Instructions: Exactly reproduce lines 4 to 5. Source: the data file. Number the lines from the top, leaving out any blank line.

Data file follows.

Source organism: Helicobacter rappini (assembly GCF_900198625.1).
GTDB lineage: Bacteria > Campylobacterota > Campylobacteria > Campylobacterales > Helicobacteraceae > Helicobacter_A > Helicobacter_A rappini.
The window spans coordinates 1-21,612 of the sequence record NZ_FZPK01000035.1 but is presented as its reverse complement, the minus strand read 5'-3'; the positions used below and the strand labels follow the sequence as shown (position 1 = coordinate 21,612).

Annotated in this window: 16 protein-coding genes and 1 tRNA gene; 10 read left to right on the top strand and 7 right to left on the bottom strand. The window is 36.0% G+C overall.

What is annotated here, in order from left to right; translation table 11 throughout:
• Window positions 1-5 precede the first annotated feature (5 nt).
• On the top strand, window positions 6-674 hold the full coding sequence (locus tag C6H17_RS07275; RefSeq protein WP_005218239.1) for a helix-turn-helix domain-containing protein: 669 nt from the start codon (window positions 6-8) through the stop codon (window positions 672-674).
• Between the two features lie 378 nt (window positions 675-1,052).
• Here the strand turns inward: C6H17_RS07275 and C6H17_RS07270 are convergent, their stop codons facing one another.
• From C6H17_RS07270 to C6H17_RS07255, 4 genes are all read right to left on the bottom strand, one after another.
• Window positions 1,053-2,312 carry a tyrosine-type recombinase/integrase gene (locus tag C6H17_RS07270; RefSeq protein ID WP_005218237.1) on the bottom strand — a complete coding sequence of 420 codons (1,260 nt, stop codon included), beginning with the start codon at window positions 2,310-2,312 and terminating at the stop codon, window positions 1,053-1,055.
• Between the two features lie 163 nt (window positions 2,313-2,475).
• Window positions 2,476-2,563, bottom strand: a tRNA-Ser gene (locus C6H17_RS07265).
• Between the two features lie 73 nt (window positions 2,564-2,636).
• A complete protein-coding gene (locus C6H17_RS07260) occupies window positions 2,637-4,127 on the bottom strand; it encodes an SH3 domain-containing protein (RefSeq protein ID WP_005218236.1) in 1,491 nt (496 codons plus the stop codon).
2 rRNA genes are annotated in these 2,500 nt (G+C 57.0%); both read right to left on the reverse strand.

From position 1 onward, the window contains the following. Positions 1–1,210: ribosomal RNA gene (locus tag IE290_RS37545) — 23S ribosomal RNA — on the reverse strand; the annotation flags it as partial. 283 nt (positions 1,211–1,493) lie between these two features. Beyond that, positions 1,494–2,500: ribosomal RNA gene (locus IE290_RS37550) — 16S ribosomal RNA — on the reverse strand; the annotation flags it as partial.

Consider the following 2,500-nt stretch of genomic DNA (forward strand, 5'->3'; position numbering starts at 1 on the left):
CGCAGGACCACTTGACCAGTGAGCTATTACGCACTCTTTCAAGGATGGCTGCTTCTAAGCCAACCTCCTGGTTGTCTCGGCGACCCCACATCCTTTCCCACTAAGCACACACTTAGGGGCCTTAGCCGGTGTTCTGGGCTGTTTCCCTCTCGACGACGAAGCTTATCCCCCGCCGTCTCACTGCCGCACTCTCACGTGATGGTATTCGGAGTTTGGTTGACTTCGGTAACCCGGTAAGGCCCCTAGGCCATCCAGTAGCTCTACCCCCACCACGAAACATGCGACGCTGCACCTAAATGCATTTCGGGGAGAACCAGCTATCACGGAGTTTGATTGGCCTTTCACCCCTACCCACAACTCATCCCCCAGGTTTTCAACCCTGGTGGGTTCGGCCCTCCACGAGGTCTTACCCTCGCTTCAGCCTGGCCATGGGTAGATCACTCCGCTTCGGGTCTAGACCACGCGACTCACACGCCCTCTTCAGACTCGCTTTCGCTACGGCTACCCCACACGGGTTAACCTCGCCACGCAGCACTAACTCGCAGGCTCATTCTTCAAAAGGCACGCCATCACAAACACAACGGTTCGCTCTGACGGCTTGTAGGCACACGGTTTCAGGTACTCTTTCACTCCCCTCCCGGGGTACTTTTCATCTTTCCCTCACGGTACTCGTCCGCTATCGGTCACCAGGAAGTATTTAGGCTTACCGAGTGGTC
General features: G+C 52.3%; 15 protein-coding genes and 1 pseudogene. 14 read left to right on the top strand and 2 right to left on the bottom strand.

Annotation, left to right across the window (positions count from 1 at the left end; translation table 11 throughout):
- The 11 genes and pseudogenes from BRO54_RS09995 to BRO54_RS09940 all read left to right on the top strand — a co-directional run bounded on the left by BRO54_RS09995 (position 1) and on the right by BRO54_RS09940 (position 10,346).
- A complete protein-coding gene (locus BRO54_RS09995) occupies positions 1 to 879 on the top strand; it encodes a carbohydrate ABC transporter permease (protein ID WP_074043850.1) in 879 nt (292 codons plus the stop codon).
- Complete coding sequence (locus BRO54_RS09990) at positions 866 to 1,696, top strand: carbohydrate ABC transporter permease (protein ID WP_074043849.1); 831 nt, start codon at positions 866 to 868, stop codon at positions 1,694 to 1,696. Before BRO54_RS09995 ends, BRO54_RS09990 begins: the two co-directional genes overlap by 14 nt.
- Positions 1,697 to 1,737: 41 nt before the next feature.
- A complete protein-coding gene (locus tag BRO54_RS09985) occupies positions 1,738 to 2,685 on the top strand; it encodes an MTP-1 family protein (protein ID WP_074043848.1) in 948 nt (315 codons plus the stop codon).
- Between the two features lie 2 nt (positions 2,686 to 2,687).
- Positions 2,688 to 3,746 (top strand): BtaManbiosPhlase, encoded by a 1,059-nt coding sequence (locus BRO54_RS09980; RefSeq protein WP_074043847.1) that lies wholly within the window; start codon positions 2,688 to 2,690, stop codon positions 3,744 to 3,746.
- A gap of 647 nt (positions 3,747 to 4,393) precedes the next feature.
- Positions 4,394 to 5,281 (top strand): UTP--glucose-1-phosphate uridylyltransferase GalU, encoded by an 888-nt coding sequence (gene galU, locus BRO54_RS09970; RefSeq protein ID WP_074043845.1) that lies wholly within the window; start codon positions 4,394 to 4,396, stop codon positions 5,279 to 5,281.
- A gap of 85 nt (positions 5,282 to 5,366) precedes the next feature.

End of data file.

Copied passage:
Annotated in this window: 16 protein-coding genes and 1 tRNA gene; 10 read left to right on the top strand and 7 right to left on the bottom strand. The window is 36.0% G+C overall.

What is annotated here, in order from left to right; translation table 11 throughout: